By Frank Ramirez
One of my clearest memories of elementary school was the mandatory assignment to memorize a poem. Most of us chose the shortest poems we could find in our readers, which included “Fog” by Carl Sandburg (1878-1967).
Sandburg had watched the fog settle over Chicago harbor, which inspired him to write these words:
The fog comes
on little cat feet.
It sits looking
over harbor and city
on silent haunches
and then moves on.
Even as a child I was entranced its brevity, wit, and soul. However, I was chagrined that some other kid raised his hand first and got this one. I’m glad I lost out, however, because a week later that student stood in front of the class and solemnly intoned, “Fog comes from little cat’s feet.” After the pandemonium that followed it took a long time for Sister Mary Regis to restore order.
As it turns out, there is plenty to learn about Carl Sandburg--journalist, poet, activist, gardener, and family man. A Wednesday afternoon bus trip took NOACers to the Carl Sandburg Home National Historic Site. The house is located on 246 acres, with 5 miles of hiking trails. Sandburg and his wife Lillian moved from the Midwest to the site in North Carolina in 1945 because one of his daughters wanted a cow for a 4-H project but a goat fit better in their car. Lillian fell in love with raising and milking goats, and the family became famous for developing unique breeds. This led to a search for better land to raise the goats, which led them to a house in North Carolina. Eventually their goat milk and cheese became very popular throughout the region.
Ironically, considering Sandburg was well known for writing that exposed racial injustice, the house was first built by Christopher Memminger in 1838--who went on to serve in the Confederate government as secretary of the Treasury. Later it was purchased by Ellison Smyth, who became rich through the textile industry. He gave the property its name, Connemara, in honor of his Irish ancestry. Sandburg was 67 when he bought the property.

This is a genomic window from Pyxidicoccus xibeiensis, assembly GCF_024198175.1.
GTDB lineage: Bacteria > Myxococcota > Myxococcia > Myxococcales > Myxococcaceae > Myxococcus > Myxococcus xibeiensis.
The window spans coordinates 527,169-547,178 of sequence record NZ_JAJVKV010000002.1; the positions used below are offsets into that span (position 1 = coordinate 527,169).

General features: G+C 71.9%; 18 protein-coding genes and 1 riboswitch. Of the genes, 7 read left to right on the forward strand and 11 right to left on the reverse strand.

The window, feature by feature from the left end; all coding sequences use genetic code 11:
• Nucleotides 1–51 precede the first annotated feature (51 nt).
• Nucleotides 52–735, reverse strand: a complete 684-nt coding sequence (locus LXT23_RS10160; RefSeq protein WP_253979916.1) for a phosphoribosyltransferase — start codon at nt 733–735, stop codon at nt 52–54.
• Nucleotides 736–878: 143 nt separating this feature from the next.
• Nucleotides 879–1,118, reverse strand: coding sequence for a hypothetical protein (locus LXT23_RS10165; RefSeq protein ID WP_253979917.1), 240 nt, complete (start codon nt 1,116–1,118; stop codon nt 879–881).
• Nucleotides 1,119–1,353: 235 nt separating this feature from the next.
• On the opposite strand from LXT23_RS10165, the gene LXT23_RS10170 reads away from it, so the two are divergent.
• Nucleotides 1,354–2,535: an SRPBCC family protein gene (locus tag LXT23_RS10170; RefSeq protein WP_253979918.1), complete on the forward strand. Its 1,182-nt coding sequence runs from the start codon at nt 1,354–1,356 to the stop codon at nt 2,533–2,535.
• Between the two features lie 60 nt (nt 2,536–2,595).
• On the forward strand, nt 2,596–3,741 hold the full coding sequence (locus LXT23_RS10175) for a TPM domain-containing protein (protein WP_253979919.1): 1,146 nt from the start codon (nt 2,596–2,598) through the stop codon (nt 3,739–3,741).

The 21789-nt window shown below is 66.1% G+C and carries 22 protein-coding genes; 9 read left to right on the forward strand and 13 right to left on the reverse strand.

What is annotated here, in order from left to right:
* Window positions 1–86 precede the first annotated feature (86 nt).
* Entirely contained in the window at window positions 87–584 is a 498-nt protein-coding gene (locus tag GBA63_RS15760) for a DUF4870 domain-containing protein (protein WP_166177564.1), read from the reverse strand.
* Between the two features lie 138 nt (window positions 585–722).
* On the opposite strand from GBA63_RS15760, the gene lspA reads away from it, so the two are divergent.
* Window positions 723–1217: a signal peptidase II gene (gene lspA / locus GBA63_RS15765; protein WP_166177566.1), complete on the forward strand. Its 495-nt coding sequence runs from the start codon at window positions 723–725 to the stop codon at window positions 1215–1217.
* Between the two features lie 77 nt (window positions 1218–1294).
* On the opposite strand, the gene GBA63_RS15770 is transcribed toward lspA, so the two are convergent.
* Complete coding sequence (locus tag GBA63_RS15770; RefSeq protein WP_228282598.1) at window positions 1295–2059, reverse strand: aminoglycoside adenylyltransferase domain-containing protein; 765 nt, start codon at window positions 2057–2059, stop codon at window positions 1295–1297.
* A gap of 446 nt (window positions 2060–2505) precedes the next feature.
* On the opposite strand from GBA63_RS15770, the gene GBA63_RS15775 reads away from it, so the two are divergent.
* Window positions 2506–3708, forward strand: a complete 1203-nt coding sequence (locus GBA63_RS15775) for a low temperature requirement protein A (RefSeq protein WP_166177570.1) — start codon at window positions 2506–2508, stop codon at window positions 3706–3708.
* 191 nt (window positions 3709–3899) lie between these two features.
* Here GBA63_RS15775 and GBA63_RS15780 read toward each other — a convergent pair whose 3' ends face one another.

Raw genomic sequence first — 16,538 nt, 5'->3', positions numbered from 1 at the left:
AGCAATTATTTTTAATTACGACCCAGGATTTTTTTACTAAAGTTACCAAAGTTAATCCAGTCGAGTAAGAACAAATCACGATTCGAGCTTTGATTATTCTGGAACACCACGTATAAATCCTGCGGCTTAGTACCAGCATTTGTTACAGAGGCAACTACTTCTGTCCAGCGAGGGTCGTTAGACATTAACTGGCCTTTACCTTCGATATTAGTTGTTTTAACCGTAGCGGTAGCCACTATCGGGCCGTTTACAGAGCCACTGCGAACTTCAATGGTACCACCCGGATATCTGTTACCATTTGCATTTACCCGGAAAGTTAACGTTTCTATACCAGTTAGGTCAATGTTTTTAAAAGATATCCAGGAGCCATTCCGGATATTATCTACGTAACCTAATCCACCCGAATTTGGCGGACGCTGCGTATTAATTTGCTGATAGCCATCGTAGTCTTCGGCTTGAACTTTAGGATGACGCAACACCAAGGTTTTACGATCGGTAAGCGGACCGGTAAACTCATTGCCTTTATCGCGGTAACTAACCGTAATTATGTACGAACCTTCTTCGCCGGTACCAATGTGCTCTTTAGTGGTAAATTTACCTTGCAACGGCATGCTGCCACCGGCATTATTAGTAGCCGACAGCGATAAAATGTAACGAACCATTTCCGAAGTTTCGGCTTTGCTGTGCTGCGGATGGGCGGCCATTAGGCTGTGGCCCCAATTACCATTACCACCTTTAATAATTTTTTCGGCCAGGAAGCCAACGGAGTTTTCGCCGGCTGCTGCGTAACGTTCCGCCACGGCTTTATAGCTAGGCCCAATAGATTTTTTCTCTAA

Goats are still raised on the site today, and a goat farm (which includes the opportunity to pet the younger animals) is run by the National Park Service. The house is preserved as it was when Sandburg died in 1967. Visitors watch a short 1954 television broadcast featuring Edward R. Murrow and Carl Sandburg, and receive a personalized tour of the house.
Although Sandburg gave away over 4,000 books to the local library, there are still more than 12,000 books jammed into shelves that reach from ceiling to floor in no particular order. These include a book by Brethren educator A.C. Wieand as well as the autobiography of Nathan Leopold, the murderer convicted of what was then the Crime of the Century and later paroled in the care of Brethren in Puerto Rico. Magazines are stacked in every corner, and the stack of records includes an intriguing box set of Woody Guthrie recordings produced by the Library of Congress.
You see Sandburg’s writing office, devoted to replying to his many correspondents, in which he was aided by a daughter. His upstairs office devoted to his creative writing. Lillian’s office filled with practical books, photographs of family members with the famed goats, and many awards.
Sandburg generally wrote through the night, slept all morning while other family members focused on their passion for goats, and joined the family for the evening meal. Both Sandburgs were committed to women’s education and careers as well to working against racism, for worker’s rights, and in general advocating for ordinary human beings.
Many of Carl Sandburg’s books are available in the bookstore. I bought an inexpensive paperback edition of “Chicago Poems,” which includes the famous little verse about fog.
Yes, I checked. Fog comes in, not from, little cat feet.